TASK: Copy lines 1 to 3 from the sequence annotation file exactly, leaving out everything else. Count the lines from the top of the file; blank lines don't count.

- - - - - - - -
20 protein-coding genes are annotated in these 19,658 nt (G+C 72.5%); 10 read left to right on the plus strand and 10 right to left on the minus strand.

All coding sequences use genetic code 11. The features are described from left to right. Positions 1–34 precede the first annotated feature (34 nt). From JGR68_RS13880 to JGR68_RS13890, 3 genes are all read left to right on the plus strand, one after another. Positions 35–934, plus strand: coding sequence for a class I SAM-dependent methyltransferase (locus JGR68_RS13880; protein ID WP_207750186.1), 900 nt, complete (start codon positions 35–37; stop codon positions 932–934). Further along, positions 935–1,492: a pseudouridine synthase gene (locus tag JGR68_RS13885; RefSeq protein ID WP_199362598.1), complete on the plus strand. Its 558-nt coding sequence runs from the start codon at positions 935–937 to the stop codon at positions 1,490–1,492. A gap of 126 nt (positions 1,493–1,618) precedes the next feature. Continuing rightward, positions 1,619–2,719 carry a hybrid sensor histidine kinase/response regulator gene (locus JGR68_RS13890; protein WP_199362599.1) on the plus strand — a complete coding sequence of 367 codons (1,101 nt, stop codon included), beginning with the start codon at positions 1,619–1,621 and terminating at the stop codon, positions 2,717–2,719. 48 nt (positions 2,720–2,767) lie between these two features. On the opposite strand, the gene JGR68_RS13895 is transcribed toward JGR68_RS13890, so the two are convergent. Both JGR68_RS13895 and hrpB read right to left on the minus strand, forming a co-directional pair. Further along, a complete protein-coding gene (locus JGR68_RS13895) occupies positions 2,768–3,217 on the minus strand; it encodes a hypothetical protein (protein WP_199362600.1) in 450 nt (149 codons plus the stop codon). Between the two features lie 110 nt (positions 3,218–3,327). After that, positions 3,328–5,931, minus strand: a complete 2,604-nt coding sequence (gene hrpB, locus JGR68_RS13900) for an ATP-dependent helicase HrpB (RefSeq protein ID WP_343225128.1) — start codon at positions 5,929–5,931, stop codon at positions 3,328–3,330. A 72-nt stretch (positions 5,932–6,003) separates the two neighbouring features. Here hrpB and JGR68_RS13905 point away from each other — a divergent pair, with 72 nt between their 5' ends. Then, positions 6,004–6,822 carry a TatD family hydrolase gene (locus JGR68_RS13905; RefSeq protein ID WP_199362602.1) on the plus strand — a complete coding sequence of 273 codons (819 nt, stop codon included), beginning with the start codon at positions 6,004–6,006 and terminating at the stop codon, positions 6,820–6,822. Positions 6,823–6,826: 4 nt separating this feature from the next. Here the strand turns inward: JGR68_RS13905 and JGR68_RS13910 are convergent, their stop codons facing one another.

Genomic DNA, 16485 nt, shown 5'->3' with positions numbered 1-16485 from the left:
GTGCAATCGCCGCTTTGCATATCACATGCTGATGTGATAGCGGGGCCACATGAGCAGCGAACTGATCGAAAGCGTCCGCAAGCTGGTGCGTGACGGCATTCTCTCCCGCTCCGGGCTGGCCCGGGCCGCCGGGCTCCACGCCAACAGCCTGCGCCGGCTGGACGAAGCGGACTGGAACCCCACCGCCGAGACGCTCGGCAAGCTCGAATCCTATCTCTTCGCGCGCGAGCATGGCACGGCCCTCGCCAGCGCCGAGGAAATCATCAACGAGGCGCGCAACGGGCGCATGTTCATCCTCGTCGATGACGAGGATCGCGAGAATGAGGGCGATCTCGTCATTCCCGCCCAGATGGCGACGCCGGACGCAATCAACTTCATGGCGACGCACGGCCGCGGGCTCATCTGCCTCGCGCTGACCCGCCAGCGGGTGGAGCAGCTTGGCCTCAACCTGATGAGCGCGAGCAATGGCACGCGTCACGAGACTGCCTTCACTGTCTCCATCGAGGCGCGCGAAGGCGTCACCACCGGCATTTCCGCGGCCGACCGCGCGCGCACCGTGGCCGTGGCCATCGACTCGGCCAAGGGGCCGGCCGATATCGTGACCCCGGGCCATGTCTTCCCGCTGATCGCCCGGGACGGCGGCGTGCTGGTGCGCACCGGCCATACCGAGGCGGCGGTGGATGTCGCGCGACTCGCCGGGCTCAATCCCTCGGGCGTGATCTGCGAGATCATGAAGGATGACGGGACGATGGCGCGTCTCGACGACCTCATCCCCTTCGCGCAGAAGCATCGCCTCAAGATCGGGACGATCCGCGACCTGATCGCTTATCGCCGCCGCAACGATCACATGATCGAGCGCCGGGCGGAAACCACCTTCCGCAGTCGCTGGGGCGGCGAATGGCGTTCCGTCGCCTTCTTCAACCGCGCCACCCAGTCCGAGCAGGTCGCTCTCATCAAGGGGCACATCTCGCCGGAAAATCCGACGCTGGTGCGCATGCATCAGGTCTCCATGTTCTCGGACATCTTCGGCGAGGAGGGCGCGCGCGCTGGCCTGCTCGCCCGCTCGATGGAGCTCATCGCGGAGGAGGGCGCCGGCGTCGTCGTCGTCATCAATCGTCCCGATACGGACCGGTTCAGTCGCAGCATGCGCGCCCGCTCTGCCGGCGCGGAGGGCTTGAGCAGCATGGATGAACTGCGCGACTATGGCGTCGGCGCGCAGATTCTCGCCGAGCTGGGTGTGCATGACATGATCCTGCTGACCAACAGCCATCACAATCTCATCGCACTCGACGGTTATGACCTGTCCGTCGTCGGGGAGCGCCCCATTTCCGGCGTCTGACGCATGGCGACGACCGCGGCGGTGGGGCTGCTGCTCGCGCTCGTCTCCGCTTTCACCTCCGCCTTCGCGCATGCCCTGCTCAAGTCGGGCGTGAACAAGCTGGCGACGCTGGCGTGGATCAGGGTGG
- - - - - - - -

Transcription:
20 protein-coding genes are annotated in these 19,658 nt (G+C 72.5%); 10 read left to right on the plus strand and 10 right to left on the minus strand.

All coding sequences use genetic code 11. The features are described from left to right. Positions 1–34 precede the first annotated feature (34 nt). From JGR68_RS13880 to JGR68_RS13890, 3 genes are all read left to right on the plus strand, one after another. Positions 35–934, plus strand: coding sequence for a class I SAM-dependent methyltransferase (locus JGR68_RS13880; protein ID WP_207750186.1), 900 nt, complete (start codon positions 35–37; stop codon positions 932–934). Further along, positions 935–1,492: a pseudouridine synthase gene (locus tag JGR68_RS13885; RefSeq protein ID WP_199362598.1), complete on the plus strand. Its 558-nt coding sequence runs from the start codon at positions 935–937 to the stop codon at positions 1,490–1,492. A gap of 126 nt (positions 1,493–1,618) precedes the next feature. Continuing rightward, positions 1,619–2,719 carry a hybrid sensor histidine kinase/response regulator gene (locus JGR68_RS13890; protein WP_199362599.1) on the plus strand — a complete coding sequence of 367 codons (1,101 nt, stop codon included), beginning with the start codon at positions 1,619–1,621 and terminating at the stop codon, positions 2,717–2,719. 48 nt (positions 2,720–2,767) lie between these two features. On the opposite strand, the gene JGR68_RS13895 is transcribed toward JGR68_RS13890, so the two are convergent. Both JGR68_RS13895 and hrpB read right to left on the minus strand, forming a co-directional pair. Further along, a complete protein-coding gene (locus JGR68_RS13895) occupies positions 2,768–3,217 on the minus strand; it encodes a hypothetical protein (protein WP_199362600.1) in 450 nt (149 codons plus the stop codon). Between the two features lie 110 nt (positions 3,218–3,327). After that, positions 3,328–5,931, minus strand: a complete 2,604-nt coding sequence (gene hrpB, locus JGR68_RS13900) for an ATP-dependent helicase HrpB (RefSeq protein ID WP_343225128.1) — start codon at positions 5,929–5,931, stop codon at positions 3,328–3,330. A 72-nt stretch (positions 5,932–6,003) separates the two neighbouring features. Here hrpB and JGR68_RS13905 point away from each other — a divergent pair, with 72 nt between their 5' ends. Then, positions 6,004–6,822 carry a TatD family hydrolase gene (locus JGR68_RS13905; RefSeq protein ID WP_199362602.1) on the plus strand — a complete coding sequence of 273 codons (819 nt, stop codon included), beginning with the start codon at positions 6,004–6,006 and terminating at the stop codon, positions 6,820–6,822. Positions 6,823–6,826: 4 nt separating this feature from the next. Here the strand turns inward: JGR68_RS13905 and JGR68_RS13910 are convergent, their stop codons facing one another.

Genomic DNA, 16485 nt, shown 5'->3' with positions numbered 1-16485 from the left: